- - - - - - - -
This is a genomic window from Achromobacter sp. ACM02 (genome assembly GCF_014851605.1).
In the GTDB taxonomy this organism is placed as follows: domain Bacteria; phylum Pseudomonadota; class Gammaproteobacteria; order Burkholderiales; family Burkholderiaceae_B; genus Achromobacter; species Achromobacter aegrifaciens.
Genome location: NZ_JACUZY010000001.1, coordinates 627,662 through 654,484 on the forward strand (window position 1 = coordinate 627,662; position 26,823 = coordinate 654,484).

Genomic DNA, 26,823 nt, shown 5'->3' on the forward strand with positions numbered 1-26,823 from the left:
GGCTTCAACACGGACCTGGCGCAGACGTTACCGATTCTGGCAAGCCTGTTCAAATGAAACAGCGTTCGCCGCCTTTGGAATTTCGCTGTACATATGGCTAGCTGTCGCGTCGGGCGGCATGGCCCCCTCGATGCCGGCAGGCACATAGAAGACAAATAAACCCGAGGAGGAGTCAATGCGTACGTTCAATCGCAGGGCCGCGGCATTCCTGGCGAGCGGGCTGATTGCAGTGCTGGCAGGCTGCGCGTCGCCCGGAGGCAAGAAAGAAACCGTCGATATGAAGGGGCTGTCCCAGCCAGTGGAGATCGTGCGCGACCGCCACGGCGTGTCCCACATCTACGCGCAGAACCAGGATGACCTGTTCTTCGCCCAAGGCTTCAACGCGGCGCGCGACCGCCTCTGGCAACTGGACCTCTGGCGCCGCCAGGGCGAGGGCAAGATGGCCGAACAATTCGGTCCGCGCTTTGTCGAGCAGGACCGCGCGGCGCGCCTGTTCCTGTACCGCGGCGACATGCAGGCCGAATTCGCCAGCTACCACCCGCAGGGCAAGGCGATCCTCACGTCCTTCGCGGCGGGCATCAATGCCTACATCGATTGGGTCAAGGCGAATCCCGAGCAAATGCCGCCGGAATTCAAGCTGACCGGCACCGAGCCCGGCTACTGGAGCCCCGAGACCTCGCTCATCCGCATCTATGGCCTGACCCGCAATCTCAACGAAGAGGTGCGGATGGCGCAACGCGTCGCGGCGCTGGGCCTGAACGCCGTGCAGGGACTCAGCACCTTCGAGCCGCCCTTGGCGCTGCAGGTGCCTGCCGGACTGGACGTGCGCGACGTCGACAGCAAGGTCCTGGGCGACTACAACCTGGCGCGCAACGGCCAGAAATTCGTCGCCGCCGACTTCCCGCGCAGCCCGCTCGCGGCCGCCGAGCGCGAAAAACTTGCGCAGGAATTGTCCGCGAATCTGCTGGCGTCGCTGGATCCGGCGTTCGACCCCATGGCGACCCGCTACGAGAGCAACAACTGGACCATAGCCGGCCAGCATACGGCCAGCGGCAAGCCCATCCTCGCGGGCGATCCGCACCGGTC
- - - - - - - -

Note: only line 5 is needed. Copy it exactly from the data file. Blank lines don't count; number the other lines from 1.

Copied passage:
GGCTTCAACACGGACCTGGCGCAGACGTTACCGATTCTGGCAAGCCTGTTCAAATGAAACAGCGTTCGCCGCCTTTGGAATTTCGCTGTACATATGGCTAGCTGTCGCGTCGGGCGGCATGGCCCCCTCGATGCCGGCAGGCACATAGAAGACAAATAAACCCGAGGAGGAGTCAATGCGTACGTTCAATCGCAGGGCCGCGGCATTCCTGGCGAGCGGGCTGATTGCAGTGCTGGCAGGCTGCGCGTCGCCCGGAGGCAAGAAAGAAACCGTCGATATGAAGGGGCTGTCCCAGCCAGTGGAGATCGTGCGCGACCGCCACGGCGTGTCCCACATCTACGCGCAGAACCAGGATGACCTGTTCTTCGCCCAAGGCTTCAACGCGGCGCGCGACCGCCTCTGGCAACTGGACCTCTGGCGCCGCCAGGGCGAGGGCAAGATGGCCGAACAATTCGGTCCGCGCTTTGTCGAGCAGGACCGCGCGGCGCGCCTGTTCCTGTACCGCGGCGACATGCAGGCCGAATTCGCCAGCTACCACCCGCAGGGCAAGGCGATCCTCACGTCCTTCGCGGCGGGCATCAATGCCTACATCGATTGGGTCAAGGCGAATCCCGAGCAAATGCCGCCGGAATTCAAGCTGACCGGCACCGAGCCCGGCTACTGGAGCCCCGAGACCTCGCTCATCCGCATCTATGGCCTGACCCGCAATCTCAACGAAGAGGTGCGGATGGCGCAACGCGTCGCGGCGCTGGGCCTGAACGCCGTGCAGGGACTCAGCACCTTCGAGCCGCCCTTGGCGCTGCAGGTGCCTGCCGGACTGGACGTGCGCGACGTCGACAGCAAGGTCCTGGGCGACTACAACCTGGCGCGCAACGGCCAGAAATTCGTCGCCGCCGACTTCCCGCGCAGCCCGCTCGCGGCCGCCGAGCGCGAAAAACTTGCGCAGGAATTGTCCGCGAATCTGCTGGCGTCGCTGGATCCGGCGTTCGACCCCATGGCGACCCGCTACGAGAGCAACAACTGGACCATAGCCGGCCAGCATACGGCCAGCGGCAAGCCCATCCTCGCGGGCGATCCGCACCGGTC